AssessmentsDevelopment of twins
Development of twins
USMLE® Step 1 style questions USMLE
USMLE® Step 2 style questions USMLE
A 45-year-old mother comes to the hospital for scheduled Cesarean section. Her latest ultrasound demonstrated abnormalities in her twin children. She reports good health but is anxious about the health of her children. She gives birth to conjoined twins. Which of the following correctly describes this twin pregnancy?
In most pregnancies a single embryo develops in the uterus, but in some cases, two embryos develop together. These are called twins.
A minority are identical or monozygotic twins, meaning that they originate from a single zygote that quickly splits into two separate groups of cells.
They don’t look any more or less alike than regular siblings, although the resemblance can still be very close—you may be surprised to learn that Mary-Kate and Ashley Olsen, for example, are fraternal twins, not identical twins.
Fraternal twinning occurs at a rate of about 10 per 1000 births worldwide.
Most of the time, fraternal twinning happens when the ovaries release two eggs simultaneously, which is called hyperovulation, instead of releasing one egg at a time.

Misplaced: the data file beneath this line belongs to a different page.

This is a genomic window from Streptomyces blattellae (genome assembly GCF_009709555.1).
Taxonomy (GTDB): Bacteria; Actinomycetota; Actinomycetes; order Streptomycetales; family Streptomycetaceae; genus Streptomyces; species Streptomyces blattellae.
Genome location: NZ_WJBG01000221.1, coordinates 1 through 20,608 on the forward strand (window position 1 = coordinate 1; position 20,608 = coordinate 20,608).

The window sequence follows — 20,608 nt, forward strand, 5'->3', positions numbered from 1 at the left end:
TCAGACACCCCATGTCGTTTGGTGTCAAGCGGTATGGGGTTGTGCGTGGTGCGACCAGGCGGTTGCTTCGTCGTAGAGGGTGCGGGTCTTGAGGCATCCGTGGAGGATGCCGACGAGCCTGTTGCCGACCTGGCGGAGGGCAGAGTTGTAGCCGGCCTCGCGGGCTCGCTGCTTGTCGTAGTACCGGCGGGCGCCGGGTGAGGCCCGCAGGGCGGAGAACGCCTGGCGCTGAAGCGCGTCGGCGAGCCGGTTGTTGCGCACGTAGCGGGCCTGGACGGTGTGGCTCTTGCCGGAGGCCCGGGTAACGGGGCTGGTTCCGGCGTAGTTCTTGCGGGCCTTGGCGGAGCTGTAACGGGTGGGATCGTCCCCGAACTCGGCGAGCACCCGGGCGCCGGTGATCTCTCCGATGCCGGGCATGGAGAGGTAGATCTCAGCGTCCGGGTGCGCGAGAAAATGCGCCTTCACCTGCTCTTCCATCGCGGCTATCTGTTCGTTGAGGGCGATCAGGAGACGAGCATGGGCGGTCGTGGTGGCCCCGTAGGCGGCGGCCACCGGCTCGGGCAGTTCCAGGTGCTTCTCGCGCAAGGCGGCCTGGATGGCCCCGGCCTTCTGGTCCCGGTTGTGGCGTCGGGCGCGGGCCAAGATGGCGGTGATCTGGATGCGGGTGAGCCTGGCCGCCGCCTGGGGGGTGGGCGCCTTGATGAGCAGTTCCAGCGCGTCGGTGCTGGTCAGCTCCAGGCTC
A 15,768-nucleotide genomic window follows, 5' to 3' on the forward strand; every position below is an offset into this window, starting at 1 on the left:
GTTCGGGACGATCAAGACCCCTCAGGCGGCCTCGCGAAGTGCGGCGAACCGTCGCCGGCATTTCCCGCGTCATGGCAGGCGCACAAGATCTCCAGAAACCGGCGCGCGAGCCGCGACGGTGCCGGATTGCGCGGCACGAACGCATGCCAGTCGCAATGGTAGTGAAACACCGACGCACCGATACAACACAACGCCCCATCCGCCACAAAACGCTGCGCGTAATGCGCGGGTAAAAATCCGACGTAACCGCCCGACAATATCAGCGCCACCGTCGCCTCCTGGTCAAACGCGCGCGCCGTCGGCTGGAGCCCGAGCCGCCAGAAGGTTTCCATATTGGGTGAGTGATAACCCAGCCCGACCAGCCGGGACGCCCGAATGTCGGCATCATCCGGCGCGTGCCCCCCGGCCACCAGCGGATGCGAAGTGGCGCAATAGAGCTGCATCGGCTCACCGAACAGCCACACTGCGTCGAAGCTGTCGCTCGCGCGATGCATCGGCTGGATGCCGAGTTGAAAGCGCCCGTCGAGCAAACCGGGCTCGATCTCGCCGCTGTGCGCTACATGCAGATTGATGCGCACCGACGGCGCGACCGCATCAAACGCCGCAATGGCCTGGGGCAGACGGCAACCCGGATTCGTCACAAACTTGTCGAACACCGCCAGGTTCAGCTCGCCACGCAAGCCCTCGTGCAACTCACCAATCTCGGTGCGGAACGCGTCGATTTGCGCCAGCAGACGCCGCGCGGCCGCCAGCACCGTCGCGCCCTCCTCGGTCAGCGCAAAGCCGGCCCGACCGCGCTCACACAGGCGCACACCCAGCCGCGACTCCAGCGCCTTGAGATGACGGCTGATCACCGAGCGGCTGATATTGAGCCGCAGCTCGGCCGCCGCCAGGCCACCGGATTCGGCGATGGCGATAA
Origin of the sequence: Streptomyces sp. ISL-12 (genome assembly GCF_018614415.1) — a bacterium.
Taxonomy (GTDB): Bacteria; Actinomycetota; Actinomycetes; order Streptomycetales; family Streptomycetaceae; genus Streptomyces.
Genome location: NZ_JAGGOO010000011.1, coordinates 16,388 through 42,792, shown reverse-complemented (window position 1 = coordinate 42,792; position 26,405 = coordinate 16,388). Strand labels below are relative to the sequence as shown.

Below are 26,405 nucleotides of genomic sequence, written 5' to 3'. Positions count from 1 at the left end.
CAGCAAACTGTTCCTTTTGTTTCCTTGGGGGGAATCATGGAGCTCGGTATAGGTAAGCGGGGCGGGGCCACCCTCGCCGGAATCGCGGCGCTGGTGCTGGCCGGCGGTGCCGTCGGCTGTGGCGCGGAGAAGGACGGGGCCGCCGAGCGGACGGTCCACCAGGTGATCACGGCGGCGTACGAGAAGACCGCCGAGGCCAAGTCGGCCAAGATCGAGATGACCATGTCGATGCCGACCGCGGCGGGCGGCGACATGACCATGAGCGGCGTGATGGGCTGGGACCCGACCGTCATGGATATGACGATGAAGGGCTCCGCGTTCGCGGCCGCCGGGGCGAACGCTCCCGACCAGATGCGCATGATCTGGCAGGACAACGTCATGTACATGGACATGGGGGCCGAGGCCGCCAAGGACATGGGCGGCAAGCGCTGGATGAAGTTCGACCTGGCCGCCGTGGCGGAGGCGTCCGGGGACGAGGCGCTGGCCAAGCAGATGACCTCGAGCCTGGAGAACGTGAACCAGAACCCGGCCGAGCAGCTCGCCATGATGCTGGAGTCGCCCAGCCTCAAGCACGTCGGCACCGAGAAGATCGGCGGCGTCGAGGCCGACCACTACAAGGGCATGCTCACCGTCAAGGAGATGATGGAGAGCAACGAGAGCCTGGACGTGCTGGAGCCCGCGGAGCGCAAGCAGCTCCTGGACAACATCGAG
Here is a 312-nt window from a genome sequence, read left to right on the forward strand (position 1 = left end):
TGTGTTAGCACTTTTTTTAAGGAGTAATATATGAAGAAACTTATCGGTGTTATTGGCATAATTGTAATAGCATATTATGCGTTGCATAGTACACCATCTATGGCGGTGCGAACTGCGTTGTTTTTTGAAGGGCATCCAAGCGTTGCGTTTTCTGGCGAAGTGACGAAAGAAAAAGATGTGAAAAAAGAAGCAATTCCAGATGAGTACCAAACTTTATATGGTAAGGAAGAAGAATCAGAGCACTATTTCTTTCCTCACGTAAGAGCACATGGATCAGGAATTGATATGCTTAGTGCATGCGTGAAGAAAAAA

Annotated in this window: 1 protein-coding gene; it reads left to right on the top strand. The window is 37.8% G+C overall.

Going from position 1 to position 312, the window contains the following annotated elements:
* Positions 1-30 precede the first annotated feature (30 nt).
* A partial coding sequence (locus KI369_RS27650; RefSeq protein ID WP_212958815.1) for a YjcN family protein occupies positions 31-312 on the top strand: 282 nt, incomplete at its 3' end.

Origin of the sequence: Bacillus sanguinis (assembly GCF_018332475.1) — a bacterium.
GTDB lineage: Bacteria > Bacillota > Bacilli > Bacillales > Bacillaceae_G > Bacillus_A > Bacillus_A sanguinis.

Research suggests that some mothers of fraternal twins may produce an overabundance of a hormone called follicle-stimulating hormone, or FSH, which stimulates the growth of ovarian follicles.
People who become pregnant with fraternal twins tend to be taller and heavier on average, with shorter, more frequent menstrual cycles, all of which are characteristic of having high levels of follicle-stimulating hormone.
Because follicle-stimulating hormone levels gradually rise with age, fraternal twin pregnancies become increasingly likely in people aged 35 or older, and this also helps explain why parents who have given birth to fraternal twins once are more likely to do so again.
The likelihood of having fraternal twins resulting from hyperovulation is thought to have a genetic component, but no specific gene has been identified yet.
Identical twins are less common than fraternal twins, occurring at a rate of about 4 per 1000 births worldwide.
Identical twins come from a single zygote splitting to form two separate embryos with identical genetic material.
The split can happen at any time during the first thirteen days of development, and how and when this division occurs affects how the identical twins share space and resources in the uterus.
Because identical twins have identical DNA, they share many physical traits that have a strong genetic basis, like biological sex, hair and eye color, blood type, and other physical features.